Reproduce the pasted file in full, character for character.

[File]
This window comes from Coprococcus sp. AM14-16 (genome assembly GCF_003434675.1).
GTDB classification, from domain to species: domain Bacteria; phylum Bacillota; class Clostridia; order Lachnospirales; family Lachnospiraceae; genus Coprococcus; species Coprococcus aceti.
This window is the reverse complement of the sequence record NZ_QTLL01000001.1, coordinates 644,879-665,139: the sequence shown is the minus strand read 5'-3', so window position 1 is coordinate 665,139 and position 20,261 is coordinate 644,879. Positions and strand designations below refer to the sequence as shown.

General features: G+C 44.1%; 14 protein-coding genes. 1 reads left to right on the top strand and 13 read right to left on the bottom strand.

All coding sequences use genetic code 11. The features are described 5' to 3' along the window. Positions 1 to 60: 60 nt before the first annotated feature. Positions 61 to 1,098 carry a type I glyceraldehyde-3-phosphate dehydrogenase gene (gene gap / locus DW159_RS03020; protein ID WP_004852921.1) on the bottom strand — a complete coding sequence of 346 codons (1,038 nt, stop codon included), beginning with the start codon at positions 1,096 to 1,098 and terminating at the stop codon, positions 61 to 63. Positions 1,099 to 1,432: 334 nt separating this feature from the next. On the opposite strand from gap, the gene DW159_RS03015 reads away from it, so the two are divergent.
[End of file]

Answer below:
This window comes from Coprococcus sp. AM14-16 (genome assembly GCF_003434675.1).
GTDB classification, from domain to species: domain Bacteria; phylum Bacillota; class Clostridia; order Lachnospirales; family Lachnospiraceae; genus Coprococcus; species Coprococcus aceti.
This window is the reverse complement of the sequence record NZ_QTLL01000001.1, coordinates 644,879-665,139: the sequence shown is the minus strand read 5'-3', so window position 1 is coordinate 665,139 and position 20,261 is coordinate 644,879. Positions and strand designations below refer to the sequence as shown.

General features: G+C 44.1%; 14 protein-coding genes. 1 reads left to right on the top strand and 13 read right to left on the bottom strand.

All coding sequences use genetic code 11. The features are described 5' to 3' along the window. Positions 1 to 60: 60 nt before the first annotated feature. Positions 61 to 1,098 carry a type I glyceraldehyde-3-phosphate dehydrogenase gene (gene gap / locus DW159_RS03020; protein ID WP_004852921.1) on the bottom strand — a complete coding sequence of 346 codons (1,038 nt, stop codon included), beginning with the start codon at positions 1,096 to 1,098 and terminating at the stop codon, positions 61 to 63. Positions 1,099 to 1,432: 334 nt separating this feature from the next. On the opposite strand from gap, the gene DW159_RS03015 reads away from it, so the two are divergent.